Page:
If this is a classic malty black tea then I do not care for them. It’s not horrible, it does mellow and sweeten as it cools and has intetesting rye notes, but I shall save the rest of the leaves to make sweet tea for the husband. Main reason I drank this is because I’m going to try a Kenyan white from the same estate and because it was in the house as part of the gift set I ordered on sale for the copper tins. Again probably unfair to rate, so moving on.

Edit 8/16/12: Made this iced for the toddler this morning because the husband brought a jug of Gold Peak into the house which is now empty and Rowan wanted me to fill it. Me thinks this would be much better cold brewed and that is how I shall use up the remainder of the leaves, but you know impatient toddler so hot to cold which of course results in more bitterness. I actually took a sip of this before I iced it and was shocked at how much it tasted like apple cider, I did a tsp of sugar for the pitcher. Not so much cider in the iced version, though it reminds me a bit of Ceylon. Still not rating, leaves are prob old anyway since it was on sale an whatnot. The White Tinderet from Upton was a amazing btw.

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Druid, artist, poet, mum, lover of tea, ritual and myth. I grew up on Celestial Seasons herbals but fell in love with straight loose leaf tea working at my local Teavana for a year. I am grateful for the introduction and the experience, but have moved on.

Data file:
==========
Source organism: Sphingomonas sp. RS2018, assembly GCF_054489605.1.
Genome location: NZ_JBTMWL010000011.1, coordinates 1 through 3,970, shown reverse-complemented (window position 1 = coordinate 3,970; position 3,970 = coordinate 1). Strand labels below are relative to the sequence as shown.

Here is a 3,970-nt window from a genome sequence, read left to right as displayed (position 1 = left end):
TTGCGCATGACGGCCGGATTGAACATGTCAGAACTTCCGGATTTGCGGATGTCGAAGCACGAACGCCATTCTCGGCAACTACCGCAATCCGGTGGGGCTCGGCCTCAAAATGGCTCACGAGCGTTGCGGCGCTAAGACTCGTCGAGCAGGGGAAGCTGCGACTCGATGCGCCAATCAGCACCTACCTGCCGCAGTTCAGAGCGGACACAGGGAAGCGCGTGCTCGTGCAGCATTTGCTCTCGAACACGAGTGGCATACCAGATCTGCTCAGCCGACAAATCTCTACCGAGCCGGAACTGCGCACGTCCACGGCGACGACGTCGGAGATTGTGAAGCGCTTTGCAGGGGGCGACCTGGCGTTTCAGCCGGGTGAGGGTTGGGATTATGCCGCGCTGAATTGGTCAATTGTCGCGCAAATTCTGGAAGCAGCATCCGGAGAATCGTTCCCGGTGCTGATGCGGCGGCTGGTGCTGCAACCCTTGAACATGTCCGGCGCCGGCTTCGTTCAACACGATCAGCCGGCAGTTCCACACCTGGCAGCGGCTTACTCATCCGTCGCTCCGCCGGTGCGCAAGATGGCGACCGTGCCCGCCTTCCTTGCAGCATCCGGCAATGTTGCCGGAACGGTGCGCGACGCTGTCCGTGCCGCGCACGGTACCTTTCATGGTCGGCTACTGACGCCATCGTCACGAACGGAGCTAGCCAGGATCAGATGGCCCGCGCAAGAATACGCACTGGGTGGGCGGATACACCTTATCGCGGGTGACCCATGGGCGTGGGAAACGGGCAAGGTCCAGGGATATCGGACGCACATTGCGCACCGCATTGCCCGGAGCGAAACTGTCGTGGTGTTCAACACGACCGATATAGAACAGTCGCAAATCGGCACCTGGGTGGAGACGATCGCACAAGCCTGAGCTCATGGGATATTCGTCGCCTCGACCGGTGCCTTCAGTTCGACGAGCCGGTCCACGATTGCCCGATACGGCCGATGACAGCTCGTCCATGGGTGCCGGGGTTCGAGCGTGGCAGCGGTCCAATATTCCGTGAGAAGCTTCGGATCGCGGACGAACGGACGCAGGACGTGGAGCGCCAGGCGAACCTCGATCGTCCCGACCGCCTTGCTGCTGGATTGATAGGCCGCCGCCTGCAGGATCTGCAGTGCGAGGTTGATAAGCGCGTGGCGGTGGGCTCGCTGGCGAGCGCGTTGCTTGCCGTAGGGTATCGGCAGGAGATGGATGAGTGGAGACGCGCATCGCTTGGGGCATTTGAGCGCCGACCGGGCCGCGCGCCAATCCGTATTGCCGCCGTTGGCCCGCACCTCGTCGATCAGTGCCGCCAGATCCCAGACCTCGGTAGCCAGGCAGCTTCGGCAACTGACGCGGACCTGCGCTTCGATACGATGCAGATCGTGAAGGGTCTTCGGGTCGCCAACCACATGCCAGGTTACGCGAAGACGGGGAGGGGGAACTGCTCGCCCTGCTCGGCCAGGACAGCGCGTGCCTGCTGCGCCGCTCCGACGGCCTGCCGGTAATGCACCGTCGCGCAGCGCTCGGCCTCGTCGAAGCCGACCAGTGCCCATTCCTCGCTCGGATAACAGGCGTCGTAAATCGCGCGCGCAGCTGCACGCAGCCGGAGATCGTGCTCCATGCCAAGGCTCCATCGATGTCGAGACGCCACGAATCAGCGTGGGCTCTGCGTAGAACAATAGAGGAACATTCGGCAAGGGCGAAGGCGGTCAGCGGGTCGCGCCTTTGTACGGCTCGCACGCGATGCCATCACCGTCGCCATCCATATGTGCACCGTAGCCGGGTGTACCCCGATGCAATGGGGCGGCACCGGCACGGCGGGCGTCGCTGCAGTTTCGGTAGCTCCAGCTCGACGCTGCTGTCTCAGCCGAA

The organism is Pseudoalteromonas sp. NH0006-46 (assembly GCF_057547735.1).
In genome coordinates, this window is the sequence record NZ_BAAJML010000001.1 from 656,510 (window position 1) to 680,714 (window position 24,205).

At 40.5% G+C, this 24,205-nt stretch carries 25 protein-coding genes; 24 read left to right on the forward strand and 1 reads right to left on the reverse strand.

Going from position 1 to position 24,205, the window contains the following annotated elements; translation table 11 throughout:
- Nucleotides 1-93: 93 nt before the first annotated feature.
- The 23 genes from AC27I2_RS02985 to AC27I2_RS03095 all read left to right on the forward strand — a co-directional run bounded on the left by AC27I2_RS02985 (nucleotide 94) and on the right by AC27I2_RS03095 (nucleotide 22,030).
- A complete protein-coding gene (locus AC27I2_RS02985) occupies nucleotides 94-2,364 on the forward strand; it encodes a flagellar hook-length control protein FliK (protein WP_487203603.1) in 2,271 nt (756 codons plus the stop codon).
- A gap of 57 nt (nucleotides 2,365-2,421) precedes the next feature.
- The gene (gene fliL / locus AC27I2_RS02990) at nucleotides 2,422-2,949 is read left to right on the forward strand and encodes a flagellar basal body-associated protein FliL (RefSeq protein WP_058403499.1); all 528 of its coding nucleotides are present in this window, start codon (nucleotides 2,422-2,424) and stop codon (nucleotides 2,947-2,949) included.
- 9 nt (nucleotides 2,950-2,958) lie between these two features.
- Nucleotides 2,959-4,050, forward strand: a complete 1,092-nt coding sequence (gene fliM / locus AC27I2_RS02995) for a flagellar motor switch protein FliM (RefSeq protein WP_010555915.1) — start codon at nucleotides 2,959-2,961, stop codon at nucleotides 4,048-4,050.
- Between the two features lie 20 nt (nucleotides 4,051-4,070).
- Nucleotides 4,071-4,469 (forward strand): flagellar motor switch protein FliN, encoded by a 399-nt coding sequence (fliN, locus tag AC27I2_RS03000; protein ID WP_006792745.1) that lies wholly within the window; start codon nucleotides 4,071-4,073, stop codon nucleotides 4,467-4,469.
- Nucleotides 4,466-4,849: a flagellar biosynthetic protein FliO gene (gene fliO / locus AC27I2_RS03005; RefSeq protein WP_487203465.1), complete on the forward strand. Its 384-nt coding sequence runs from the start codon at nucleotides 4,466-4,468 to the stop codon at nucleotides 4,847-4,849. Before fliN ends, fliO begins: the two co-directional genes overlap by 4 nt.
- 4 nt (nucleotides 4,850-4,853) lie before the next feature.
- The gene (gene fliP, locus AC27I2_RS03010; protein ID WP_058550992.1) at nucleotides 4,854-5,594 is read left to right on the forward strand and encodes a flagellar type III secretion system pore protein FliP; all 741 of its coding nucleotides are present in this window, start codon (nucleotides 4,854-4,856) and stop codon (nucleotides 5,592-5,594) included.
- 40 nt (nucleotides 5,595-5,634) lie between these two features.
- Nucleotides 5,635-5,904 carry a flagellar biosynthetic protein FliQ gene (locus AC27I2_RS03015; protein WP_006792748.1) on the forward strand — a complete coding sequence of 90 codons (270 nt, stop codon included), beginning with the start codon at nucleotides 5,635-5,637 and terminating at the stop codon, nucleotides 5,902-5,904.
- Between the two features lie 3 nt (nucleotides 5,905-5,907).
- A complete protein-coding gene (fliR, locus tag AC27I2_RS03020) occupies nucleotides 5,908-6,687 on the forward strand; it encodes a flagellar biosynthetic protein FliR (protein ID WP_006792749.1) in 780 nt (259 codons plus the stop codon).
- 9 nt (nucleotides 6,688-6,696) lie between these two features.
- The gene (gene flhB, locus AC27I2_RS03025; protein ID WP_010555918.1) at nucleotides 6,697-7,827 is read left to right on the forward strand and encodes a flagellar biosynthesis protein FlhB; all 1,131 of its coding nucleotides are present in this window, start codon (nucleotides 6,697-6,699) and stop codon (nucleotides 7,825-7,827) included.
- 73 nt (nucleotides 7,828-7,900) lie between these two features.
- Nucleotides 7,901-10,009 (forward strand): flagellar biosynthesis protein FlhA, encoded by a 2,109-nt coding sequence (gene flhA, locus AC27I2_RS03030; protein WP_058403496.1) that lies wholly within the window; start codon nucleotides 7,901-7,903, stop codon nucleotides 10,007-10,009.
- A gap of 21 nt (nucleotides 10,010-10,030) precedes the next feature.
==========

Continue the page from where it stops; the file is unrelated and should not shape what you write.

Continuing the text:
I see tea as an experience for the senses, I like to imagine tasting the land and the weather as well as the effect of sun, air, fire and the human hand. I have a soft spot for shu pu’er, yabao, scented oolongs, wuyi oolongs, taiwanese tea as well as smooth naturally sweet blacks, creamy greens and surprisingly complex whites.

I began ordering lots of samples from Upton to educate myself on different varieties of tea we didn’t have at work and have fallen head over heels for the unique offerings from Verdant Tea. I am learning things I like: buttery mouthfeel, surprising sweet or spice notes, woodiness, mineral notes, depth and complexity and things I don’t: astringency, dry and sour notes.

I collect tea tins and am in danger of collecting pots, though I am trying to restrain the urge due to current lack of space. I brew mostly in a glass infuser mug or a tea maker, only using cast-iron for company now (still need to get a gaiwan) and tend not to sweeten my teas unless they are British or fruity and iced, which is not often.

As far as ratings, I lack a definite system and haven’t been assigning numbers lately, wanting to spend multiple sessions with a tea first. I usually only log a tea once, unless it is a new harvest or I have significantly different observations, but will go back and edit or comment if I find something interesting or new.


Baker Street, Berea, Ohio

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